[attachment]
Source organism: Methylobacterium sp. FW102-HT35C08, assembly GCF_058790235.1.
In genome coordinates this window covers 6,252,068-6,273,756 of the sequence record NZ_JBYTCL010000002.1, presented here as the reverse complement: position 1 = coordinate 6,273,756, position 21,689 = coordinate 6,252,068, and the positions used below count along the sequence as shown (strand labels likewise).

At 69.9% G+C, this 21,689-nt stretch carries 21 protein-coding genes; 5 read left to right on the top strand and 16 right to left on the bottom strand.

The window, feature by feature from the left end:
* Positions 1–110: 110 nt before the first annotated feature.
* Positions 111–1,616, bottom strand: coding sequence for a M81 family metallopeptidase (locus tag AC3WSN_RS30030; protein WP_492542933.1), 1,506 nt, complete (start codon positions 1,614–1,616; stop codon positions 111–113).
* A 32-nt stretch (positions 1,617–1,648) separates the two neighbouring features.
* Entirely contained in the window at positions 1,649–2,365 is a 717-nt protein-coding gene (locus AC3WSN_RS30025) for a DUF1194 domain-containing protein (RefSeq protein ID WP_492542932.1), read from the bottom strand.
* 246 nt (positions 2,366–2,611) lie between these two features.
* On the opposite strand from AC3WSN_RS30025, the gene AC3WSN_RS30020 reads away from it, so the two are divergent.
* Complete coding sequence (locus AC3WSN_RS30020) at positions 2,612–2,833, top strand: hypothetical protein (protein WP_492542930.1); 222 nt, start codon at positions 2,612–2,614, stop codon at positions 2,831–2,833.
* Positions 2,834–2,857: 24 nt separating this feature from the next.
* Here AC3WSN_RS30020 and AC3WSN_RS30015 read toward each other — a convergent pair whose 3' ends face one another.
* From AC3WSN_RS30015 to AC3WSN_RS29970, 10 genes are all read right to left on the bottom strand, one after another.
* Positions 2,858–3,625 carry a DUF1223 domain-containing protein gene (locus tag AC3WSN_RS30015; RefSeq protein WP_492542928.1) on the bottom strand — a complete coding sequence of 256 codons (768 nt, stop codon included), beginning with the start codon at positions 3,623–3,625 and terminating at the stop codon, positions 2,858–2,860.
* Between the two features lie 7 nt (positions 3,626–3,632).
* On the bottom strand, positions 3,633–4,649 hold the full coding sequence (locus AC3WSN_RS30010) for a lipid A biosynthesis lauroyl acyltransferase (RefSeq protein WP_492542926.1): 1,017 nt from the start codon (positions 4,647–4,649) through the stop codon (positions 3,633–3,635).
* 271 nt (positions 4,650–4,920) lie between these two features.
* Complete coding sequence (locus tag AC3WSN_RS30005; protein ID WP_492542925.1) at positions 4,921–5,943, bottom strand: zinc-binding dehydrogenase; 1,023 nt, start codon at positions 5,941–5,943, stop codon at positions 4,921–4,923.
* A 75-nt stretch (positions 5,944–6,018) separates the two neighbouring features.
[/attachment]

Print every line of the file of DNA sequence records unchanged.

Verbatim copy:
Source organism: Methylobacterium sp. FW102-HT35C08, assembly GCF_058790235.1.
In genome coordinates this window covers 6,252,068-6,273,756 of the sequence record NZ_JBYTCL010000002.1, presented here as the reverse complement: position 1 = coordinate 6,273,756, position 21,689 = coordinate 6,252,068, and the positions used below count along the sequence as shown (strand labels likewise).

At 69.9% G+C, this 21,689-nt stretch carries 21 protein-coding genes; 5 read left to right on the top strand and 16 right to left on the bottom strand.

The window, feature by feature from the left end:
* Positions 1–110: 110 nt before the first annotated feature.
* Positions 111–1,616, bottom strand: coding sequence for a M81 family metallopeptidase (locus tag AC3WSN_RS30030; protein WP_492542933.1), 1,506 nt, complete (start codon positions 1,614–1,616; stop codon positions 111–113).
* A 32-nt stretch (positions 1,617–1,648) separates the two neighbouring features.
* Entirely contained in the window at positions 1,649–2,365 is a 717-nt protein-coding gene (locus AC3WSN_RS30025) for a DUF1194 domain-containing protein (RefSeq protein ID WP_492542932.1), read from the bottom strand.
* 246 nt (positions 2,366–2,611) lie between these two features.
* On the opposite strand from AC3WSN_RS30025, the gene AC3WSN_RS30020 reads away from it, so the two are divergent.
* Complete coding sequence (locus AC3WSN_RS30020) at positions 2,612–2,833, top strand: hypothetical protein (protein WP_492542930.1); 222 nt, start codon at positions 2,612–2,614, stop codon at positions 2,831–2,833.
* Positions 2,834–2,857: 24 nt separating this feature from the next.
* Here AC3WSN_RS30020 and AC3WSN_RS30015 read toward each other — a convergent pair whose 3' ends face one another.
* From AC3WSN_RS30015 to AC3WSN_RS29970, 10 genes are all read right to left on the bottom strand, one after another.
* Positions 2,858–3,625 carry a DUF1223 domain-containing protein gene (locus tag AC3WSN_RS30015; RefSeq protein WP_492542928.1) on the bottom strand — a complete coding sequence of 256 codons (768 nt, stop codon included), beginning with the start codon at positions 3,623–3,625 and terminating at the stop codon, positions 2,858–2,860.
* Between the two features lie 7 nt (positions 3,626–3,632).
* On the bottom strand, positions 3,633–4,649 hold the full coding sequence (locus AC3WSN_RS30010) for a lipid A biosynthesis lauroyl acyltransferase (RefSeq protein WP_492542926.1): 1,017 nt from the start codon (positions 4,647–4,649) through the stop codon (positions 3,633–3,635).
* 271 nt (positions 4,650–4,920) lie between these two features.
* Complete coding sequence (locus tag AC3WSN_RS30005; protein ID WP_492542925.1) at positions 4,921–5,943, bottom strand: zinc-binding dehydrogenase; 1,023 nt, start codon at positions 5,941–5,943, stop codon at positions 4,921–4,923.
* A 75-nt stretch (positions 5,944–6,018) separates the two neighbouring features.